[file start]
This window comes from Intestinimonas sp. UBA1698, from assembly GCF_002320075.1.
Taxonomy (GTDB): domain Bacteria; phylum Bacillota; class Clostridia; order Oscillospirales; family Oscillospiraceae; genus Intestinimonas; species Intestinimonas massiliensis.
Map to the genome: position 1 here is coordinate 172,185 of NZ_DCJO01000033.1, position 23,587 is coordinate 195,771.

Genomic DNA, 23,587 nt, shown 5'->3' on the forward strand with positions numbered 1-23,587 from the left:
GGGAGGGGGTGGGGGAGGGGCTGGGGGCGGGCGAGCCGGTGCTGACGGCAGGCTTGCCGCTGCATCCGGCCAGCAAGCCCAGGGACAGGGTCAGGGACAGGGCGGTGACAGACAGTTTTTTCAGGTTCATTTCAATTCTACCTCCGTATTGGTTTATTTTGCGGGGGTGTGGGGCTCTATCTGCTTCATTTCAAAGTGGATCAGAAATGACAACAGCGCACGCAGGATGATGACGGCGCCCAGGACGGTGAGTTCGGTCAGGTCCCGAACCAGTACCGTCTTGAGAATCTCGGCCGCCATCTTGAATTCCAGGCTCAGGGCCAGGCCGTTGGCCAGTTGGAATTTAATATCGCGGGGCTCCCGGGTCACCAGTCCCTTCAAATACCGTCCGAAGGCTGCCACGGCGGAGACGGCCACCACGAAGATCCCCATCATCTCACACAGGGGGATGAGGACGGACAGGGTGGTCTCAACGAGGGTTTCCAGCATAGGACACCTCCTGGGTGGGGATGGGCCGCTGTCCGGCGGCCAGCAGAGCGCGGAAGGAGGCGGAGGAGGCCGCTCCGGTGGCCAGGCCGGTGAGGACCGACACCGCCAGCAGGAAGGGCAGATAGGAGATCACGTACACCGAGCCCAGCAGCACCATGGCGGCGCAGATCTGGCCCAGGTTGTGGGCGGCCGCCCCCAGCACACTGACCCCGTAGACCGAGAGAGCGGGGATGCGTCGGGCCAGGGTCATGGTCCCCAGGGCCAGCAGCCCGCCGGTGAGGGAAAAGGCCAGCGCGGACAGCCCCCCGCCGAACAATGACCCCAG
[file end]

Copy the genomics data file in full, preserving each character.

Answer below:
This window comes from Intestinimonas sp. UBA1698, from assembly GCF_002320075.1.
Taxonomy (GTDB): domain Bacteria; phylum Bacillota; class Clostridia; order Oscillospirales; family Oscillospiraceae; genus Intestinimonas; species Intestinimonas massiliensis.
Map to the genome: position 1 here is coordinate 172,185 of NZ_DCJO01000033.1, position 23,587 is coordinate 195,771.

Genomic DNA, 23,587 nt, shown 5'->3' on the forward strand with positions numbered 1-23,587 from the left:
GGGAGGGGGTGGGGGAGGGGCTGGGGGCGGGCGAGCCGGTGCTGACGGCAGGCTTGCCGCTGCATCCGGCCAGCAAGCCCAGGGACAGGGTCAGGGACAGGGCGGTGACAGACAGTTTTTTCAGGTTCATTTCAATTCTACCTCCGTATTGGTTTATTTTGCGGGGGTGTGGGGCTCTATCTGCTTCATTTCAAAGTGGATCAGAAATGACAACAGCGCACGCAGGATGATGACGGCGCCCAGGACGGTGAGTTCGGTCAGGTCCCGAACCAGTACCGTCTTGAGAATCTCGGCCGCCATCTTGAATTCCAGGCTCAGGGCCAGGCCGTTGGCCAGTTGGAATTTAATATCGCGGGGCTCCCGGGTCACCAGTCCCTTCAAATACCGTCCGAAGGCTGCCACGGCGGAGACGGCCACCACGAAGATCCCCATCATCTCACACAGGGGGATGAGGACGGACAGGGTGGTCTCAACGAGGGTTTCCAGCATAGGACACCTCCTGGGTGGGGATGGGCCGCTGTCCGGCGGCCAGCAGAGCGCGGAAGGAGGCGGAGGAGGCCGCTCCGGTGGCCAGGCCGGTGAGGACCGACACCGCCAGCAGGAAGGGCAGATAGGAGATCACGTACACCGAGCCCAGCAGCACCATGGCGGCGCAGATCTGGCCCAGGTTGTGGGCGGCCGCCCCCAGCACACTGACCCCGTAGACCGAGAGAGCGGGGATGCGTCGGGCCAGGGTCATGGTCCCCAGGGCCAGCAGCCCGCCGGTGAGGGAAAAGGCCAGCGCGGACAGCCCCCCGCCGAACAATGACCCCAG